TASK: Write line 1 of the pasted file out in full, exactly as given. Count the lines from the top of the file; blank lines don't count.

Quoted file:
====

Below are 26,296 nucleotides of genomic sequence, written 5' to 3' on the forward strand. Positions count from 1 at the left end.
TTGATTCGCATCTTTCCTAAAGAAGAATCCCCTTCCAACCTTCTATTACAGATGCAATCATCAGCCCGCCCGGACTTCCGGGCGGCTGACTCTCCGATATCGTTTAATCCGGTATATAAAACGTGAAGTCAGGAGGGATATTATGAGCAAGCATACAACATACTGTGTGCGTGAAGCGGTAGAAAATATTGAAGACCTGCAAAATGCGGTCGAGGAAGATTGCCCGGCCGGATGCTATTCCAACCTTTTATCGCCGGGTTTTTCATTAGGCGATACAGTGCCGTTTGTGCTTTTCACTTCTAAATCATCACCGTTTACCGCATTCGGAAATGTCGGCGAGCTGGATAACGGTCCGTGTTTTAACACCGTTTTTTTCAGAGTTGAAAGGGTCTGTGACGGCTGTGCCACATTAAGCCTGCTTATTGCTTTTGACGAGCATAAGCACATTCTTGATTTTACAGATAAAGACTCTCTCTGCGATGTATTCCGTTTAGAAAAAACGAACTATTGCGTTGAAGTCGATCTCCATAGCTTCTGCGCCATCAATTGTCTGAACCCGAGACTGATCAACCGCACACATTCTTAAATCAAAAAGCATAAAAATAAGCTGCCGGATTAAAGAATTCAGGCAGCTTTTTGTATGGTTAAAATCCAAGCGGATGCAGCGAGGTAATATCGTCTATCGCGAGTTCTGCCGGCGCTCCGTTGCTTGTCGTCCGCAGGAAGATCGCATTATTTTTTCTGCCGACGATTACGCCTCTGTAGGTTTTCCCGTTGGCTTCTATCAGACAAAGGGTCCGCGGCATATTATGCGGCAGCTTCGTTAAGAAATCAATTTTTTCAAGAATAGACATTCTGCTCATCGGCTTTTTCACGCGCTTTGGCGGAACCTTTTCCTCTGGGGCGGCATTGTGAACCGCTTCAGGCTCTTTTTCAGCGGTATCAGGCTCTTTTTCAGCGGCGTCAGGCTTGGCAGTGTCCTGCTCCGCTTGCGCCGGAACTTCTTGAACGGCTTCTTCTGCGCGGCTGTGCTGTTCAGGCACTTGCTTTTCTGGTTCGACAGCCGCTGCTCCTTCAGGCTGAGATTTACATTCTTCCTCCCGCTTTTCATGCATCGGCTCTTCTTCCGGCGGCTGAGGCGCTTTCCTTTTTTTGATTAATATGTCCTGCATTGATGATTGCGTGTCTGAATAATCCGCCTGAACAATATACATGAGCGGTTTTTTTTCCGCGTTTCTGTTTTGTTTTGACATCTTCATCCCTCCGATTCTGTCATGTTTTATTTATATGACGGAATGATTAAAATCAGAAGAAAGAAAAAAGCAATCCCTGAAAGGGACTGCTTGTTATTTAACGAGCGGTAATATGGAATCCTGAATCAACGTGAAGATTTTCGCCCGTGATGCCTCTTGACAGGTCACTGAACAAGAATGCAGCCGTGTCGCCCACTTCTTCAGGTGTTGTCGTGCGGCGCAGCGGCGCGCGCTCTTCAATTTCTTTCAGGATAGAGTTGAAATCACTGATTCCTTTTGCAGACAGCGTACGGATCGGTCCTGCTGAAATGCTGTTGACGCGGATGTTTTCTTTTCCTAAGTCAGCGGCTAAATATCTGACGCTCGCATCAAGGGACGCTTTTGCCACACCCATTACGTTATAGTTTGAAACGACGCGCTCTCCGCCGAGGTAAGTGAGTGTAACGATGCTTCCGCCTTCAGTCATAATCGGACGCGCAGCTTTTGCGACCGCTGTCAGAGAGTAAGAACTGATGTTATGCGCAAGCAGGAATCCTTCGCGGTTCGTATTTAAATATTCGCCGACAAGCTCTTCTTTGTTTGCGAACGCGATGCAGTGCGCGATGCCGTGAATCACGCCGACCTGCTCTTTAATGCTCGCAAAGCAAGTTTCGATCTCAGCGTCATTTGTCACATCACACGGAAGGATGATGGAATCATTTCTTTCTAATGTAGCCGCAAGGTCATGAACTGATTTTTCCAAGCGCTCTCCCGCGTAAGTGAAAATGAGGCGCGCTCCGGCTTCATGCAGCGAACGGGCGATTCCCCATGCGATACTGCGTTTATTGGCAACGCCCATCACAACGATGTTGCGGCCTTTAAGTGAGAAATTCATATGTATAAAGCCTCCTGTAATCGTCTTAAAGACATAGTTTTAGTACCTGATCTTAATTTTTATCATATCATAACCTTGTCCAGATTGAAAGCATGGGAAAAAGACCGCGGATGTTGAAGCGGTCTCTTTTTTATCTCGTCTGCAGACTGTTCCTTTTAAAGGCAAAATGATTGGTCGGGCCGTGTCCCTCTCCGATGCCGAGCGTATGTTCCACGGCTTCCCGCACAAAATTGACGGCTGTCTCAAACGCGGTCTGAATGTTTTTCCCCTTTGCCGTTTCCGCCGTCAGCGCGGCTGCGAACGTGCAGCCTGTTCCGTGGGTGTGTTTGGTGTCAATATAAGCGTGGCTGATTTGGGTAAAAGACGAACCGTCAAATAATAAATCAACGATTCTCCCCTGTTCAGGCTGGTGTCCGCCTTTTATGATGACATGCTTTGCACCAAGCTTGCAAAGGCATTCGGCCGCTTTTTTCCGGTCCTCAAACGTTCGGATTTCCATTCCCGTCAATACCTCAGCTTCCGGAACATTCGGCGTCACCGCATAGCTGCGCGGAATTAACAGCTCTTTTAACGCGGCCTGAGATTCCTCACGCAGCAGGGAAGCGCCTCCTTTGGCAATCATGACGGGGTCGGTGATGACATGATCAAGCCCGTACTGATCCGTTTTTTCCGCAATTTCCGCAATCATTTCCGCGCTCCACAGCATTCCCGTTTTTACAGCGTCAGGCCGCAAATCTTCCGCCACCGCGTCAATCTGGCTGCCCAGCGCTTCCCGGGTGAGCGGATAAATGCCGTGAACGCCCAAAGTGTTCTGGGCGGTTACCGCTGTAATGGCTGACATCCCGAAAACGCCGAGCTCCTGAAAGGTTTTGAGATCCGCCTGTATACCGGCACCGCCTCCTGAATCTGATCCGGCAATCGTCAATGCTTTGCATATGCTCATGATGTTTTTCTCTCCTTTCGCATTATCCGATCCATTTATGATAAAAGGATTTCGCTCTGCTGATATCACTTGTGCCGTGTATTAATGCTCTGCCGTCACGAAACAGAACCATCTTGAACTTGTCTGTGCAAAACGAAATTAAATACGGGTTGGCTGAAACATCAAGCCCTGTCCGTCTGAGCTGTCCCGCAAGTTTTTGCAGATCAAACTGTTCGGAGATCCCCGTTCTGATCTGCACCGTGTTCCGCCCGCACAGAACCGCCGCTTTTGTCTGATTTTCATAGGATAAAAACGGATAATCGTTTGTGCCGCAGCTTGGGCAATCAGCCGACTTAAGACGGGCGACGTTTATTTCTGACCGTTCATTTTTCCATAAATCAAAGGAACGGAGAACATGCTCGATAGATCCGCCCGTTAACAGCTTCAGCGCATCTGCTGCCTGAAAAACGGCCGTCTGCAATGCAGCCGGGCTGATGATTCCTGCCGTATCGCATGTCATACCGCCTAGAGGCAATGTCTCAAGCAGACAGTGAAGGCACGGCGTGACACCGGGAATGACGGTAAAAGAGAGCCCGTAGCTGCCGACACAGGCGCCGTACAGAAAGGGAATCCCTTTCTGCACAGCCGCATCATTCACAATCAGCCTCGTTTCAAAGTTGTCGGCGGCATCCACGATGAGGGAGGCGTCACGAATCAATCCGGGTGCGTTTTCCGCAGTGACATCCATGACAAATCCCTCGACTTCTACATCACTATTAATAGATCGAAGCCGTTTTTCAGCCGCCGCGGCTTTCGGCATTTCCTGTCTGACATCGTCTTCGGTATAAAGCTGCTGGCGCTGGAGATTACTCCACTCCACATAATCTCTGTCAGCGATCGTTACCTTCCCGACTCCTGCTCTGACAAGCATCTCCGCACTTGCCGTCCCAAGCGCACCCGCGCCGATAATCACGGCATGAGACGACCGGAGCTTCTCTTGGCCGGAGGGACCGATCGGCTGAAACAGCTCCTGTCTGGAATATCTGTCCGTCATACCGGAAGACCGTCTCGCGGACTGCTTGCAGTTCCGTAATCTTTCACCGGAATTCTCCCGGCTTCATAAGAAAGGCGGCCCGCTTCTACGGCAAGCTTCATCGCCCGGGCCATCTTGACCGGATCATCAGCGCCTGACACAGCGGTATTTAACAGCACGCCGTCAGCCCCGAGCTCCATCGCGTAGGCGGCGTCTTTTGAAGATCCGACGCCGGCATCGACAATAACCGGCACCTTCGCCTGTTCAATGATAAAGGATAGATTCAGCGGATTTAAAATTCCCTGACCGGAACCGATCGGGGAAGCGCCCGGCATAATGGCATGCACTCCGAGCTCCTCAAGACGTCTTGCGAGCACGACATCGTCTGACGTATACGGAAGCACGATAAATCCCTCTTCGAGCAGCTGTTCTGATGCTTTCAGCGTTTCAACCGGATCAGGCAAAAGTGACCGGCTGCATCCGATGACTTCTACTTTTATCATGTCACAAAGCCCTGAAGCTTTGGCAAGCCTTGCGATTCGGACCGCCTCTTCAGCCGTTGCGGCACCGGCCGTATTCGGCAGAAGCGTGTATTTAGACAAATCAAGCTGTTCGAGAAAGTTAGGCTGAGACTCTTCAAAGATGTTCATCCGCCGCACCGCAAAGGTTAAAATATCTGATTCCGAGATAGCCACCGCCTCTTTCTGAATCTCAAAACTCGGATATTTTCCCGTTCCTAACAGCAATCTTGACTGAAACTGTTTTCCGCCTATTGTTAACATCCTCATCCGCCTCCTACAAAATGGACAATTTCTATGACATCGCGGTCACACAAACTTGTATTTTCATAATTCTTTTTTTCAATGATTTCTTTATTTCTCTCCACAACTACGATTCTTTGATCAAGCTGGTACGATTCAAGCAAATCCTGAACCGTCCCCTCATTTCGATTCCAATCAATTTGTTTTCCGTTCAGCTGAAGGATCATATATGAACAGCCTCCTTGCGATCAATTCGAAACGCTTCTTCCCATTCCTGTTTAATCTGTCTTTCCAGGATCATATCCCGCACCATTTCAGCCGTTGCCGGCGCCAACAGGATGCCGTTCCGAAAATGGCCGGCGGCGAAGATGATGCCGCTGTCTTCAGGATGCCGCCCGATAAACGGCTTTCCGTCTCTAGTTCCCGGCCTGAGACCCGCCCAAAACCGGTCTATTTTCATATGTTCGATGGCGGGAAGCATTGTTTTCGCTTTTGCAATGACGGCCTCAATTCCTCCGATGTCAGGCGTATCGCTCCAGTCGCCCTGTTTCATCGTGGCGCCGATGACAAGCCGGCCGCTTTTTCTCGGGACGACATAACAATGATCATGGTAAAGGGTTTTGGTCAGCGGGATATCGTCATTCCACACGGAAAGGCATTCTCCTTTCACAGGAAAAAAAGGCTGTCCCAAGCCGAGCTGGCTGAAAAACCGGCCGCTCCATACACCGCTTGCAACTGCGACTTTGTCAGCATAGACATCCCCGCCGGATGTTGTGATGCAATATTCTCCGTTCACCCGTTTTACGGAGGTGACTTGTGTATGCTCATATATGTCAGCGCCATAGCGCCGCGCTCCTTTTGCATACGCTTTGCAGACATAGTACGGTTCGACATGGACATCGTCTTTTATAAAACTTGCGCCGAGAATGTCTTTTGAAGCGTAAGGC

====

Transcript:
Below are 26,296 nucleotides of genomic sequence, written 5' to 3' on the forward strand. Positions count from 1 at the left end.